INTRODUCTION TO WEEK ONE: FORGIVENESS
Welcome to Tending the Garden of our Hearts! We are so glad that you’re joining us on a journey through Great Lent and Holy Week, all the way to Pascha!
This week we’ll begin on Forgiveness Sunday, so naturally the theme for the week is Forgiveness. Every day we’ll explore a story or idea about forgiveness. We’ll look at Adam and Eve’s fall in the Garden and our own path back to Paradise, and we’ll read Jesus’ parable of the Unforgiving Servant, and consider how Joseph of the Old Testament teaches about forgiveness and points us toward Pascha! We’ll think about the life of the holy and famously forgiving St. Dionysius of Zakynthos. Throughout the week, we’ll considering forgiveness from various angles and learning more about why it’s so important in our spiritual lives .
In addition to the daily readings, you might be interested in leading some family projects! You could do an ‘object lesson’ which demonstrates forgiveness in a visual or hands-on way, or you could do some family crafts asking for or expressing forgiveness.
Crafts & Activities for this week:
- Why should we forgive? With younger children, this object lesson can help us to explain. Use an empty shoulder bag and heavy hand weights (or cans of food) to illustrate how unforgiveness bogs us down. Ask for a volunteer to shoulder the bag. At the start, the bag should be empty. Ask the rest of the family for suggestions of times when other people need our forgiveness (perhaps they have hurt our feelings, they’ve lied about us, they take something from us or break something of ours, etc.). For each idea, add a weight or can to the bag. After while, the bag will become heavy and not comfortable to carry. When it is full or too heavy for comfort, revisit each suggestion, and have the person holding the bag to say “I forgive you” instead of holding on to the weight of unforgiveness. As they do so, remove an item from the bag. Continue until the bag is empty and the person feels free again. Talk about how forgiveness is not easy, but it gives us freedom, and when we choose to forgive others, God also forgives us.
- Why should we forgive? With older children, talk together about the following quotes from saints. Print these quotes from saints, cut the quotes apart, and hand them out to family members. As each quote is read, invite discussion. Ask: “How does this quote resonate with you? What does this quote mean for us as a family? Why is forgiveness so important?” St. Nikolai Velimirovich: “Absolutely nothing will help us if we are not lenient toward the weaknesses of men and forgive them. For how can we hope that God will forgive us if we do not forgive others?” St. Silouan the Athonite: “Christ prayed for those that crucified Him: ‘Father, count not this sin against them; they know not what they do.’ Archdeacon Stephen prayed for those who stoned him so that the Lord would not judge this sin against them. And so we, if we wish to retain grace, must pray for our enemies. If you do not find pity on a sinner who will suffer in flames, then you do not carry the grace of the Holy Spirit, but rather an evil spirit; and while you yet live, you must free yourself from his clutches through repentance.” St. Tikhon of Zadonsk: “Do we refuse to forgive? God, too, will refuse to forgive us. As we treat our neighbours, so also does God treat us. The forgiveness or unforgiveness of your sins, then, and hence also your salvation or destruction, depend on you yourself. For without forgiveness of sins there is no salvation. You can see for yourself how serious it is.”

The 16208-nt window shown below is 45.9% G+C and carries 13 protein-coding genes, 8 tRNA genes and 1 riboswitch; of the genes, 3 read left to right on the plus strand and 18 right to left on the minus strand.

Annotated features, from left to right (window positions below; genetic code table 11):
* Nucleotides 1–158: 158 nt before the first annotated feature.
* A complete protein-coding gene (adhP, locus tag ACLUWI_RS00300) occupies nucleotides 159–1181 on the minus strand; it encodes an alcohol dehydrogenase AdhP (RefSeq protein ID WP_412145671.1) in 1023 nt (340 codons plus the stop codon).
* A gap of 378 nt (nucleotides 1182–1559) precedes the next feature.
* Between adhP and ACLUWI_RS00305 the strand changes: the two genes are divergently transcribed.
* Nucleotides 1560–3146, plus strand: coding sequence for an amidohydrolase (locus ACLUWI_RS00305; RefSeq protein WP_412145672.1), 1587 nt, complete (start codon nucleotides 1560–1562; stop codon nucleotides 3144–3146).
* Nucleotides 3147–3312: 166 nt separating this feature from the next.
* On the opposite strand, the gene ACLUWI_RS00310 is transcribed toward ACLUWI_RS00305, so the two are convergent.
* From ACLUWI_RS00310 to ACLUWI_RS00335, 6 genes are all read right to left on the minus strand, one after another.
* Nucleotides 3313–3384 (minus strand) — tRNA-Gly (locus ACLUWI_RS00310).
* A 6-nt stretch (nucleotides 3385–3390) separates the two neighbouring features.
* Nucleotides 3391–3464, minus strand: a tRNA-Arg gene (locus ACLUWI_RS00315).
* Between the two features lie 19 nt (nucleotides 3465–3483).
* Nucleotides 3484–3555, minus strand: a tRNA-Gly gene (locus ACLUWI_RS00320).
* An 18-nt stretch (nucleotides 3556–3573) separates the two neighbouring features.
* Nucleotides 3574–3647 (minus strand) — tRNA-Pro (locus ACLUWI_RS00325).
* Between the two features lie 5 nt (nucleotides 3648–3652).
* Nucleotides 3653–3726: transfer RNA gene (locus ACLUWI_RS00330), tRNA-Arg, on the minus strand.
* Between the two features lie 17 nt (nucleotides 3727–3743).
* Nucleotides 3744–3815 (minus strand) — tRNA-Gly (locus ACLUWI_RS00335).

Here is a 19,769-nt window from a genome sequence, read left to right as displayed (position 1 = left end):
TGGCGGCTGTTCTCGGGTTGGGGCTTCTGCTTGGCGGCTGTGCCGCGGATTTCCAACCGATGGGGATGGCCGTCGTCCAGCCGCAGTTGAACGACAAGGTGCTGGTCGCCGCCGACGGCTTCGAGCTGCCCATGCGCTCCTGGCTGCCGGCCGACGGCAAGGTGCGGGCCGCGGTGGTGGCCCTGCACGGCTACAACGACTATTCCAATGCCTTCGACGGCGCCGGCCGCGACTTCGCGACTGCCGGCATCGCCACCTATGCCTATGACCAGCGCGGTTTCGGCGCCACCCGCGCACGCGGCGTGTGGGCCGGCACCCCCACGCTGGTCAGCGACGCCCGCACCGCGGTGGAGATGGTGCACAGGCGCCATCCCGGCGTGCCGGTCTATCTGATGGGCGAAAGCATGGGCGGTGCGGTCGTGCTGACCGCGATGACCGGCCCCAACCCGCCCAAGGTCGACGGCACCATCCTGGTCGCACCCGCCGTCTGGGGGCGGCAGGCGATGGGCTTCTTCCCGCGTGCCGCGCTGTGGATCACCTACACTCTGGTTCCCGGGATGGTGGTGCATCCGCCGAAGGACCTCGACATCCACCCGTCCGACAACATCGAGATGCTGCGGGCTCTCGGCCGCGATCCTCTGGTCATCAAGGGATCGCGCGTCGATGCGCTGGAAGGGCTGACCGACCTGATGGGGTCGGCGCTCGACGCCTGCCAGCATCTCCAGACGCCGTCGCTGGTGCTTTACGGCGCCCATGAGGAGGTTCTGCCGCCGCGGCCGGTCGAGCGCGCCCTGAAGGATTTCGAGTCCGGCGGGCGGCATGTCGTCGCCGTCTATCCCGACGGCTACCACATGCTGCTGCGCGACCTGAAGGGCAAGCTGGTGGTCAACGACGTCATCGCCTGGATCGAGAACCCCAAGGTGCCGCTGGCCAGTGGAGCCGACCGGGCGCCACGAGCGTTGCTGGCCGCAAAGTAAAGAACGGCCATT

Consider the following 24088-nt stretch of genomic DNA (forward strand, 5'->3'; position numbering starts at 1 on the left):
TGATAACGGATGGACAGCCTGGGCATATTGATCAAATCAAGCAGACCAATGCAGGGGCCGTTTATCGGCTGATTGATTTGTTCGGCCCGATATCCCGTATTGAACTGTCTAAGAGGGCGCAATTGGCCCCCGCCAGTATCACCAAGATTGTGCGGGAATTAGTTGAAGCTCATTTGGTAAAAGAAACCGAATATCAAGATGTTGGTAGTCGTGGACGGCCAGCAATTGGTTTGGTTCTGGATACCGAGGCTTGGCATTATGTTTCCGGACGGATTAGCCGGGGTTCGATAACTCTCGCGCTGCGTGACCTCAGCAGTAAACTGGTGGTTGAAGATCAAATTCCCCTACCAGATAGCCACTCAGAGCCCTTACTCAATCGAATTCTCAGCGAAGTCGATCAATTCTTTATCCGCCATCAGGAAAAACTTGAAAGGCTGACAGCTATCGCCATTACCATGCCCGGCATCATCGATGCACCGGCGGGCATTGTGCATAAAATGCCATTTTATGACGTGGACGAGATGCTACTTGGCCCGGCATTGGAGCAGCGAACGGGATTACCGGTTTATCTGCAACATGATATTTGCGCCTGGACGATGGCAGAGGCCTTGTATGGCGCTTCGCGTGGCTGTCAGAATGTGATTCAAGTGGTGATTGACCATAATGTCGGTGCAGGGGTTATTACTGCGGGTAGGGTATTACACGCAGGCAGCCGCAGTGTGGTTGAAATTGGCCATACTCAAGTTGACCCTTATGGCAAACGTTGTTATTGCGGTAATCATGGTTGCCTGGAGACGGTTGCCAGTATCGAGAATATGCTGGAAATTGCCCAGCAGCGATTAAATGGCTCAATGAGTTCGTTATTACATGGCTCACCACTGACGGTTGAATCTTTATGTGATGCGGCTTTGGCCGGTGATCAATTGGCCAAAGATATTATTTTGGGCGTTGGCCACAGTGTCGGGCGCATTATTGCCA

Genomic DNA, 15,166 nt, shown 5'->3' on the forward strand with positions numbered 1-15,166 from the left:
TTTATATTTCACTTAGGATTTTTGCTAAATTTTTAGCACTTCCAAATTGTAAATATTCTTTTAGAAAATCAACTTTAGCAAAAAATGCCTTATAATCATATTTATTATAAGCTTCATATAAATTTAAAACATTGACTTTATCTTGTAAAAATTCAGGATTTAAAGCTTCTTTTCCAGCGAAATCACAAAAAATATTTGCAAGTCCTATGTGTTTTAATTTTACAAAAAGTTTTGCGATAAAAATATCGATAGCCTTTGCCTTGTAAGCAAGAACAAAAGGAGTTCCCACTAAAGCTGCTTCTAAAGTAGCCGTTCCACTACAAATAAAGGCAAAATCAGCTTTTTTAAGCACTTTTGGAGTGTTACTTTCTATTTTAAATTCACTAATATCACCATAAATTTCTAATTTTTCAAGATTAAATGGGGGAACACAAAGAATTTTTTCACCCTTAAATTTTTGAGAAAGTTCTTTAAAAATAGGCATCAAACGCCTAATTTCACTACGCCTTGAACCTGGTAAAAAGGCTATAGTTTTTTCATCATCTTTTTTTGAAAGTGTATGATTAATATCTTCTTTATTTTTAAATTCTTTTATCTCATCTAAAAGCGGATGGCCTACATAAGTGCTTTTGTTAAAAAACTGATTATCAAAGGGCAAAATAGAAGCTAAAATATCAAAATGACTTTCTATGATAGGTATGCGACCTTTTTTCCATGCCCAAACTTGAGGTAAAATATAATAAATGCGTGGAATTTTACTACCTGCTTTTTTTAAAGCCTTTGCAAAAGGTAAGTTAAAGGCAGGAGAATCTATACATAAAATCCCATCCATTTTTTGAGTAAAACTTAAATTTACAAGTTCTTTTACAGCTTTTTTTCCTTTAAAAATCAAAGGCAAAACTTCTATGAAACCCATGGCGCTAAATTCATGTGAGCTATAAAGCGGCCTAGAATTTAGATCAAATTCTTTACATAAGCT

After discussing each quote, ask, “Why do you suppose we begin Great Lent with forgiveness?”
- Work together to create a poster featuring the concept of forgiveness to hang in your home. Write the word “Forgive” or “Forgiveness” in large letters (or use these) on a piece of posterboard. Decorate the board with a collage of magazine pictures of people who look like they’re happily interacting, or with sketches of people forgiving each other for different reasons. If you’d prefer, you could create an artistic rendition of the word itself, using a zentangle approach (colorful doodles around or inside the letters). Or perhaps your family would rather create word art, and use the word “forgive” or “forgiveness” as the basis for an acrostic poem or in the context of another poem. Be creative together to create this piece, and then hang it where you can all see it and be reminded to forgive!
- Asking for forgiveness is an important part of our lenten growth. Set out some writing paper, pens, envelopes and stamps where everyone can access them. Encourage each family member to think of someone that was not at Forgiveness Vespers from whom they also would like to request forgiveness, and to write or draw a note for that person, seal it in the envelope, and deliver or mail it to them. Together experience the peace that comes from having asked forgiveness from those you have wronged.
- Extending forgiveness (whether or not it has been requested of us) is another important part of our lenten growth. Think together as a family of someone to whom your family needs to extend forgiveness: perhaps a neighbor that is always noisy or grouchy; or a family from church that you don’t always get along with as well as you’d like to get along; etc. Whether or not they have asked for forgiveness, choose together to extend it to them. Begin by praying for them. Take a step towards demonstrating your forgiveness by anonymously doing something kind for them. Think of something they may really appreciate, and find a way to do it without them knowing that it was your family who did it. Perhaps send them an anonymous note, bake them cookies and deliver them secretly, etc. Together experience the release and joy that comes from extending forgiveness to others.